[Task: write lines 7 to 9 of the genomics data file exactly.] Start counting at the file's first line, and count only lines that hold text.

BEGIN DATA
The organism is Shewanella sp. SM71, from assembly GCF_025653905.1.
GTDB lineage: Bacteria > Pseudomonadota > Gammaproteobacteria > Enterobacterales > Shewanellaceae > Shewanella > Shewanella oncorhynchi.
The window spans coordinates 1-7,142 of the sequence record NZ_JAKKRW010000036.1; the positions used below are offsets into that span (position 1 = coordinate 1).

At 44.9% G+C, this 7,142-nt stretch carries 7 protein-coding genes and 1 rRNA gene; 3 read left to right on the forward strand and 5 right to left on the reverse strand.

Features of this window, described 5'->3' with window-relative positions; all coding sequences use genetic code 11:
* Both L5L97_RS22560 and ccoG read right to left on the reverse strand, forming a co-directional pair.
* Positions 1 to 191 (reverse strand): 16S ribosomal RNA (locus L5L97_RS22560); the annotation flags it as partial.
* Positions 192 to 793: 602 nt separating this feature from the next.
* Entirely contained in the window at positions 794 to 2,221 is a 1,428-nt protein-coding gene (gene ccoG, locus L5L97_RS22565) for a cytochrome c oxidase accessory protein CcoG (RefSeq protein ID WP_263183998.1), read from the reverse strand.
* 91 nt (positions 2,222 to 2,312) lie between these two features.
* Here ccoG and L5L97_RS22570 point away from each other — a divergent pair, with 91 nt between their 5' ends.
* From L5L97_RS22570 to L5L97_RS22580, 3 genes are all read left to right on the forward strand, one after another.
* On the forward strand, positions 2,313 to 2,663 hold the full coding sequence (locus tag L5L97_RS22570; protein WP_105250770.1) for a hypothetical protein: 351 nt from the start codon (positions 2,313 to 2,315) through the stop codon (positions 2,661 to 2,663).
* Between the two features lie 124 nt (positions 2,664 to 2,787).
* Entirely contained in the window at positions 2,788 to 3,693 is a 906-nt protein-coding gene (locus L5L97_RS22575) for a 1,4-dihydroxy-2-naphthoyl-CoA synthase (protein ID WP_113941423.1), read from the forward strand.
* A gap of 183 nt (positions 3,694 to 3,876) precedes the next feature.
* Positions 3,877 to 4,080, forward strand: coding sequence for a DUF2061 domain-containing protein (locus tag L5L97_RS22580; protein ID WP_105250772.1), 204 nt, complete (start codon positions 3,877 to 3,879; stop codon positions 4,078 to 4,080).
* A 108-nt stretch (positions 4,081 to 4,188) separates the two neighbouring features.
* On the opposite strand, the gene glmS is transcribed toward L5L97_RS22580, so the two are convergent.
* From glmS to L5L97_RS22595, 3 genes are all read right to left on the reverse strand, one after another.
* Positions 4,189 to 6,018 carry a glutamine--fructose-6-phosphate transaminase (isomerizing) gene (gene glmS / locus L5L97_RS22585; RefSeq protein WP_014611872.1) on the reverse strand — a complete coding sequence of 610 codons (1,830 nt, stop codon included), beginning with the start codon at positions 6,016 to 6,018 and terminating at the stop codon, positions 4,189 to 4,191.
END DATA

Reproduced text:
* Positions 1 to 191 (reverse strand): 16S ribosomal RNA (locus L5L97_RS22560); the annotation flags it as partial.
* Positions 192 to 793: 602 nt separating this feature from the next.
* Entirely contained in the window at positions 794 to 2,221 is a 1,428-nt protein-coding gene (gene ccoG, locus L5L97_RS22565) for a cytochrome c oxidase accessory protein CcoG (RefSeq protein ID WP_263183998.1), read from the reverse strand.